The opinion of the court was delivered by: William Q. Hayes United States District Judge
ORDER GRANTING IN PART AND DENYING IN PART DEFENDANTS' MOTION TO DISMISS PLAINTIFF'S COMPLAINT PURSUANT TO FED.R.CIV.P. 12(b)(6) [Doc. No. 9]
Curtis Harvey Merchant ("Plaintiff"), a prisoner currently incarcerated at Calipatria State Prison located in Calipatria, proceeding pro se and in forma pauperis, has filed a civil rights action pursuant to 42 U.S.C. § 1983.
Defendants Lopez, Weitzeil, and Madden ("Defendants") have filed a Motion to Dismiss Plaintiff's Complaint pursuant to FED.R.CIV.P. 12(b)(6) [Doc. No. 9]. Plaintiff filed his Opposition on October 7, 2009 [Doc. No. 11] to which Defendants have filed their Reply [Doc. No. 12].
The Court has determined that Defendants' Motion is suitable for disposition upon the papers without oral argument and that no Report and Recommendation from Magistrate Judge Nita L. Stormes is necessary. See S.D. CAL. CIVLR 7.1(d)(1), 72.3(e).
II. PLAINTIFF'S FACTUAL ALLEGATIONS
Plaintiff filed an administrative grievance against Defendant Lopez, the Correctional Food Manager for Calipatria State Prison ("CAL") and Defendant Weitzeil, Correctional Food Manger on January 15, 2008. (See Pl.'s Compl. at 3.) In this grievance, Plaintiff alleged that he was being discriminated in his prison job by Defendants Lopez and Weitzeil. (Id.) On May 20, 2008, Plaintiff claims that Weitzeil and Lopez conspired against him by falsely accusing him of "stalking" Defendant Weitzeil which resulted in the loss of Plaintiff's job in the prison's kitchen. (Id.)
Plaintiff claims that another inmate, Johnny Ford, overheard a conversation between Defendant Weitzeil and Assistant Food Manager Roderick in which inmate Ford claims Roderick and Weitzeil agreed that they would remove Plaintiff from his kitchen job if he continued to pursue his job discrimination administrative grievance. (Id. at 6.) Plaintiff further claims that Defendant Madden continued to participate in the conspiracy to deprive Plaintiff of his prison job by failing to provide Plaintiff with procedural safeguards during his disciplinary hearing. (Id.)
III. DEFENDANTS'MOTION TO DISMISS
Defendants seek dismissal of Plaintiff's Complaint pursuant to Rule 12(b)(6) on the following grounds: (1) they are entitled to Eleventh Amendment immunity to the extent Plaintiff seeks money damages against them in their official capacities; (2) Plaintiff has failed to state a claim against Defendants; (3) Defendants are entitled to qualified immunity; and (4) Plaintiff has failed to demonstrate he is entitled to injunctive relief. In the alternative, Defendants have filed a Motion for More Definite Statement pursuant to Rule 12(e).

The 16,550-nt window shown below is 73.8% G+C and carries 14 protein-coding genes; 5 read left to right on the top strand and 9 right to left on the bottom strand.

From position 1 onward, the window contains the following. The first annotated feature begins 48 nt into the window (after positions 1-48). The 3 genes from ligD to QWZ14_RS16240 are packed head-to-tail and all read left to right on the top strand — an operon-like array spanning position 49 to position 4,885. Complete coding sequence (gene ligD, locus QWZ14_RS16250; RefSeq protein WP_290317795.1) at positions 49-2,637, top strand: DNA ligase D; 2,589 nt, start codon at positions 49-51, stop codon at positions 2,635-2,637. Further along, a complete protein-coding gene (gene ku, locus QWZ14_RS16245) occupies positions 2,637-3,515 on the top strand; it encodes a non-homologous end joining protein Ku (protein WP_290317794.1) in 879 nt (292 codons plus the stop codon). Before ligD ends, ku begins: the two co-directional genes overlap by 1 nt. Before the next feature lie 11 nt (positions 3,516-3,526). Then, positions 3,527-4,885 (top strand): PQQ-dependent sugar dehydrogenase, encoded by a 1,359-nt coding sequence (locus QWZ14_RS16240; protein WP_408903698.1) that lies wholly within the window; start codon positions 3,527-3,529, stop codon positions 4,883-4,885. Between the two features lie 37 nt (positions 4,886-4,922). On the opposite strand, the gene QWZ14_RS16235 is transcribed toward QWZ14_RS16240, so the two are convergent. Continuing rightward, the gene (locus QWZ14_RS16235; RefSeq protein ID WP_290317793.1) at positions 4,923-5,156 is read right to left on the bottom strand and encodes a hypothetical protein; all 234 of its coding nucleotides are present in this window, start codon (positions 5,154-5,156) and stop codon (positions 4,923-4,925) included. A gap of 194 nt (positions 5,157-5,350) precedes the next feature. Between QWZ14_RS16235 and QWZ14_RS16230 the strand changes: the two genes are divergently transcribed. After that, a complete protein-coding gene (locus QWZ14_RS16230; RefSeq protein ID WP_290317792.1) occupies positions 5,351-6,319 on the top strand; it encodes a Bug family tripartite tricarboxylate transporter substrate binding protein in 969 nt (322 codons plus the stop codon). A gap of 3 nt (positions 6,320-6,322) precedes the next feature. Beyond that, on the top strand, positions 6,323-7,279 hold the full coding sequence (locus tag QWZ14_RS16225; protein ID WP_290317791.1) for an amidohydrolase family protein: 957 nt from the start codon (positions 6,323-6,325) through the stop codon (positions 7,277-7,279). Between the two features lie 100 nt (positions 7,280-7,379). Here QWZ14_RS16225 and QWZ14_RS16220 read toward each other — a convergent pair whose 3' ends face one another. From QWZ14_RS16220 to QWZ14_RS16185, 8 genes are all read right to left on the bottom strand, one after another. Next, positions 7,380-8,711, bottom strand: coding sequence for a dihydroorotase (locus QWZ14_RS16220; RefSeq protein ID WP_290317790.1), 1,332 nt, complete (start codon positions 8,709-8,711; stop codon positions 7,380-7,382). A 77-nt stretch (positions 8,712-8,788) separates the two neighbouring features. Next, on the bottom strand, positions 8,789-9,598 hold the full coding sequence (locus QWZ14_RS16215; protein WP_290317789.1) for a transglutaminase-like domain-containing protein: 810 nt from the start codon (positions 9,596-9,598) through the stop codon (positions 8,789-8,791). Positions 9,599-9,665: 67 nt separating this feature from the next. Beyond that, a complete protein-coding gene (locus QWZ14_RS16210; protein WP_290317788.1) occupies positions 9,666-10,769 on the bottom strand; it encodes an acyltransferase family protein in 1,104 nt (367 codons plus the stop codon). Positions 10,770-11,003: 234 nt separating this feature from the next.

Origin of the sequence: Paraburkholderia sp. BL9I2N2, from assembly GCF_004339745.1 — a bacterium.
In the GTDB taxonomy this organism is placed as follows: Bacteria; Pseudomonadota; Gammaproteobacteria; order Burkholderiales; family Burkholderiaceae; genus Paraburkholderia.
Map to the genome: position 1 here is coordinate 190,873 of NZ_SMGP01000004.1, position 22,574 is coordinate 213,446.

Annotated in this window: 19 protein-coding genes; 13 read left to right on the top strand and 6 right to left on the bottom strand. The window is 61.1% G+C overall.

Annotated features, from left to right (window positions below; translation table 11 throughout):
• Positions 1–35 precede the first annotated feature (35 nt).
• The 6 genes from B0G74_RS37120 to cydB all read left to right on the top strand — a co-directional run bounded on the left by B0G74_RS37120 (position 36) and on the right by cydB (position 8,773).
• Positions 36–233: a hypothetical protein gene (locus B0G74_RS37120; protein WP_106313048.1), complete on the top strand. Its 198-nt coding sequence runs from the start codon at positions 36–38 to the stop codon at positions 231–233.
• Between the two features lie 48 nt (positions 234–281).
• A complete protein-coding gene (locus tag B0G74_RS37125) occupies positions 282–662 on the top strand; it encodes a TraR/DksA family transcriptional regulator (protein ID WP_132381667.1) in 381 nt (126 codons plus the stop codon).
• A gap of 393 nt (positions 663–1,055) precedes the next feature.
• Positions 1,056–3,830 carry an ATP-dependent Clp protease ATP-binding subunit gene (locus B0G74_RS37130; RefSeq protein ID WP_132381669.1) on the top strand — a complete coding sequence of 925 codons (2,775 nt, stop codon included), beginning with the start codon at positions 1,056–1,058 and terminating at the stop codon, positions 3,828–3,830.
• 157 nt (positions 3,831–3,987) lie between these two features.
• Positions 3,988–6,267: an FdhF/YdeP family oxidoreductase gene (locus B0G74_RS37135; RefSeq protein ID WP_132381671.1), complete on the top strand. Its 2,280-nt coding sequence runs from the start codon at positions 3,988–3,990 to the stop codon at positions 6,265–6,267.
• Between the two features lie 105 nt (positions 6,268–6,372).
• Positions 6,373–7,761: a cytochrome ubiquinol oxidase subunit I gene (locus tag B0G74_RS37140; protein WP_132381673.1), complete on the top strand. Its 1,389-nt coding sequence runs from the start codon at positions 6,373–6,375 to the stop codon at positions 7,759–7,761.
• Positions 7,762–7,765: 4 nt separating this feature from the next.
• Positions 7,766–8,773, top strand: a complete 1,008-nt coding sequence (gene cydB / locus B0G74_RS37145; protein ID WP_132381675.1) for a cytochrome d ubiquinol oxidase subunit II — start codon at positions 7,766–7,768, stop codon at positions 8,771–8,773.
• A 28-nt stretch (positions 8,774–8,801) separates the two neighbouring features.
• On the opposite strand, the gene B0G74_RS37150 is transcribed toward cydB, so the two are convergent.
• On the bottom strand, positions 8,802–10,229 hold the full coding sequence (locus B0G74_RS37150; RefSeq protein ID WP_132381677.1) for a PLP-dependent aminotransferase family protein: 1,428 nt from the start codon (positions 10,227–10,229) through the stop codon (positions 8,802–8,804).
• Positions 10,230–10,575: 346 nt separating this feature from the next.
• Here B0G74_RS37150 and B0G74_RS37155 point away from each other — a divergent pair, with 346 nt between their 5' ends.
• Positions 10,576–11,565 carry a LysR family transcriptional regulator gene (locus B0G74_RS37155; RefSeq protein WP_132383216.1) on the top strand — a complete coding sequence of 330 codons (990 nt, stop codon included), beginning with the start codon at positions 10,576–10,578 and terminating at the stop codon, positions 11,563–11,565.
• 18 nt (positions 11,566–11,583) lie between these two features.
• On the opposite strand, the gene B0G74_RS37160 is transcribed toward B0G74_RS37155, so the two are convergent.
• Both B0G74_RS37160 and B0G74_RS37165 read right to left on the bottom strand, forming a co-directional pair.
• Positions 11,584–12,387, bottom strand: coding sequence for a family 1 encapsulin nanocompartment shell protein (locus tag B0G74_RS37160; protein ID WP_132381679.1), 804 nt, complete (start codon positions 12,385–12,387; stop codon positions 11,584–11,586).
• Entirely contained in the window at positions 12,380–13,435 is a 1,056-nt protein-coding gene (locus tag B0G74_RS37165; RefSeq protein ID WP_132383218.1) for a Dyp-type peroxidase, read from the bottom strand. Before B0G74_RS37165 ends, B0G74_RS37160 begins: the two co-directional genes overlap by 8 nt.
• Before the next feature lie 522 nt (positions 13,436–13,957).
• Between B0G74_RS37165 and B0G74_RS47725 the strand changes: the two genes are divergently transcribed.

B. FED.R.CIV.P. 12(b)(6) Standard of Review
A Rule 12(b)(6) dismissal may be based on either a "'lack of a cognizable legal theory' or 'the absence of sufficient facts alleged under a cognizable legal theory.'" Johnson v. Riverside Healthcare System, LP, 534 F.3d 1116, 1121-22 (9th Cir. 2008) (quoting Balistreri v. Pacifica Police Dep't, 901 F.2d 696, 699 (9th Cir. 1990)). In other words, the plaintiff's complaint must provide a "short and plain statement of the claim showing that [he] is entitled to relief." Id. (citing FED.R.CIV.P. 8(a)(2)). "Specific facts are not necessary; the statement need only give the defendant[s] fair notice of what ... the claim is and the grounds upon which it rests." Erickson v. Pardus, 551 U.S. 89, 127 S.Ct. 2197, 2200 (2007) (internal quotation marks omitted).
A motion to dismiss should be granted if plaintiff fails to proffer "enough facts to state a claim to relief that is plausible on its face." Bell Atl. Corp. v. Twombly, 550 U.S. 544, 570 (2007). "A claim has facial plausibility when the plaintiff pleads factual content that allows the court to draw the reasonable inference that the defendant is liable for the misconduct alleged." Ashcroft v. Iqbal, 556 U.S. ----, 129 S.Ct. 1937, 1949 (2009) .
In addition, factual allegations asserted by pro se petitioners, "however inartfully pleaded," are held "to less stringent standards than formal pleadings drafted by lawyers." Haines v. Kerner, 404 U.S. 519-20 (1972). Thus, where a plaintiff appears in propria persona in a civil rights case, the Court must construe the pleadings liberally and afford plaintiff any benefit of the doubt. See Karim-Panahi v. Los Angeles Police Dept., 839 F.2d 621, 623 (9th Cir. 1988).
Nevertheless, and in spite of the deference the court is bound to pay to any factual allegations made, it is not proper for the court to assume that "the [plaintiff] can prove facts which [he or she] has not alleged." Associated General Contractors of California, Inc. v. California State Council of Carpenters, 459 U.S. 519, 526 (1983). Nor must the court "accept as true allegations that contradict matters properly subject to judicial notice or by exhibit" or those which are "merely conclusory," require "unwarranted deductions" or "unreasonable inferences." Sprewell v. Golden State Warriors, 266 F.3d 979, 988 (9th Cir.) (citation omitted), amended on other grounds, 275 F.3d 1187 (9th Cir. 2001); see also Ileto v. Glock Inc., 349 F.3d 1191, 1200 (9th Cir. 2003) (court need not accept as true unreasonable inferences or conclusions of law cast in the form of factual allegations).
C. Eleventh Amendment Immunity
Defendant Madden seeks dismissal of Plaintiff's Complaint to the extent he seeks money damages against him based on actions taken in his ...